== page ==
Work Debrief - Foster's Brad and Dan get a little help for their good calls

campaignlive.co.uk, Thursday, 24 May 2012 08:00AM

The brand wants to retain the style and humour of previous ads but involve consumers more as the campaign gets interactive, Ben Priest writes.

Foster's Good Call Centre

Foster's Good Call Centre

Since the start of the Foster's "good call" campaign, Brad and Dan, the Australian agony uncles, have handed out their own kind of advice to UK callers. By the end of 2011, they had handled a variety of dilemmas and featured in five "good call" spots and the launch of Foster's Gold with Holly Valance. With a new year came a renewed challenge to create the next set of work, making it feel fresh while delivering the same no-worries attitude wrapped up in Australian sun, sea and surf.

The Brief

Foster's wanted to maintain the momentum of the campaign, so when we were briefed to write the 2012 TV creative, we were asked to give our audience something new and surprising. In the first quarter, we launched "hairy back" and the new Foster's Gold spot with Brad attending a party in the UK, before sending "Lucy" live at the start of May. But we felt that, with the campaign now established, we had a big opportunity to bring something different that our audience would be eager to get involved with.

The Creative Idea

Time after time in research groups, the Foster's audience voiced their desire for Brad and Dan to give one of their mates a "good call". Coupled with a 2011 Facebook petition for a real-world "good call" help-line, we knew we had the wind behind us to make the campaign a more social experience.

We created the Good Call Centre, a place for our audience to design a personalised video response from Brad and Dan to their mates' dilemmas. They also get to meet our Good Call Centre girls, who are only too willing to help them get their videos sorted and help a friend out.

We wanted to make the campaign an interactive experience that built on the above-the-line work, while matching it for tone of voice, production quality, look and feel. It needed to fit seamlessly into the "good call" world, extending the campaign into a genuinely social environment and facilitating great banter between friends, while giving them high-quality, personal interactions with the "good call" campaign.

The Logistics

On arriving at the Good Call Centre, the user is greeted by five Aussie girls ready to handle their call and get the relevant information on their mate so Brad and Dan can help him out.

The user selects a girl from the "dilemma switchboard", then selects the relevant dilemma that their mate is facing: self-image, girls, personality or general ignorance. The user is then prompted to type in their mate's name.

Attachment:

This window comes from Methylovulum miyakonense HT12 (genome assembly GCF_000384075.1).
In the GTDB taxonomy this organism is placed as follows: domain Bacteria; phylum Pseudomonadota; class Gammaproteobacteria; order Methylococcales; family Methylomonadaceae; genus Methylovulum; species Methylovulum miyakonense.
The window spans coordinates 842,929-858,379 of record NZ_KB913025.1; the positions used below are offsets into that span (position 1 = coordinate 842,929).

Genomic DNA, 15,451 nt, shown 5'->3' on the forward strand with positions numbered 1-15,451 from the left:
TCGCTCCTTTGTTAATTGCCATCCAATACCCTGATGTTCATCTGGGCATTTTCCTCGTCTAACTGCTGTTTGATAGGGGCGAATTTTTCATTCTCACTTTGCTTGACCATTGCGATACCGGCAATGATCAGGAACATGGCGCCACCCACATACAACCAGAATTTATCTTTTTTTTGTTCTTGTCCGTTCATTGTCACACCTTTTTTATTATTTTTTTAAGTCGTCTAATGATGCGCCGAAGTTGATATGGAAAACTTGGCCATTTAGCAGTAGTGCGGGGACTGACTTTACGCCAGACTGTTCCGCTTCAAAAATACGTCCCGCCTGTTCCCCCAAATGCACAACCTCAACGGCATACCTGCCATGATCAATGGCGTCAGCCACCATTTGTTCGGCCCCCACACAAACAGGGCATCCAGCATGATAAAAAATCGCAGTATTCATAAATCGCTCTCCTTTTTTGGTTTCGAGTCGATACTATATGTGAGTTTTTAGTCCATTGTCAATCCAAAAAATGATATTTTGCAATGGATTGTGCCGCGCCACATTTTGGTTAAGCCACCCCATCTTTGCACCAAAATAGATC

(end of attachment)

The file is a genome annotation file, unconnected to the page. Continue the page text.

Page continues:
A video response from Brad and Dan, using the mate's name and picking up on their issue, is then generated and can be posted directly to the friend's Facebook wall or shared via a URL.

Built as one continuous film, the interaction with our "good call" girls and delivery of the response from Brad and Dan is entertaining and rewarding, and delivers an excellent digital experience totally in keeping with the quality, tone, look and feel of the Foster's brand equity built up over the past two years.

The campaign went live on 9 May with support from two different video-on-demand pre-rolls, featuring Brad and Dan and the Good Call Centre girls, driving directly to the Good Call Centre. It also saw a PR day delivered by Frank PR that brought a real version of the Good Call Centre to central London to help the media and general public get involved with the campaign.

Ben Priest is the creative founding partner at Adam & Eve

Credits
Client: Nic Casby, Foster's brand manager, Heineken UK
Creative agency: Adam & Eve
Creative team: Aidan McClure, Laurent Simon
Producers: Stefanie Warreyn, Jai Tedeschi
Media agency: Starcom MediaVest Group
Production company: Unit9
Directors: Barnaby Girling, Robert Bader

This article was first published on campaignlive.co.uk

Article tags:

X

You must log in to use Clip & Save

Before commenting please read our rules for commenting on articles.

If you see a comment you find offensive, you can flag it as inappropriate. In the top right-hand corner of an individual comment, you will see 'flag as inappropriate'. Clicking this prompts us to review the comment. For further information see our rules for commenting on articles.

comments powered by Disqus

Additional Information

Campaign Jobs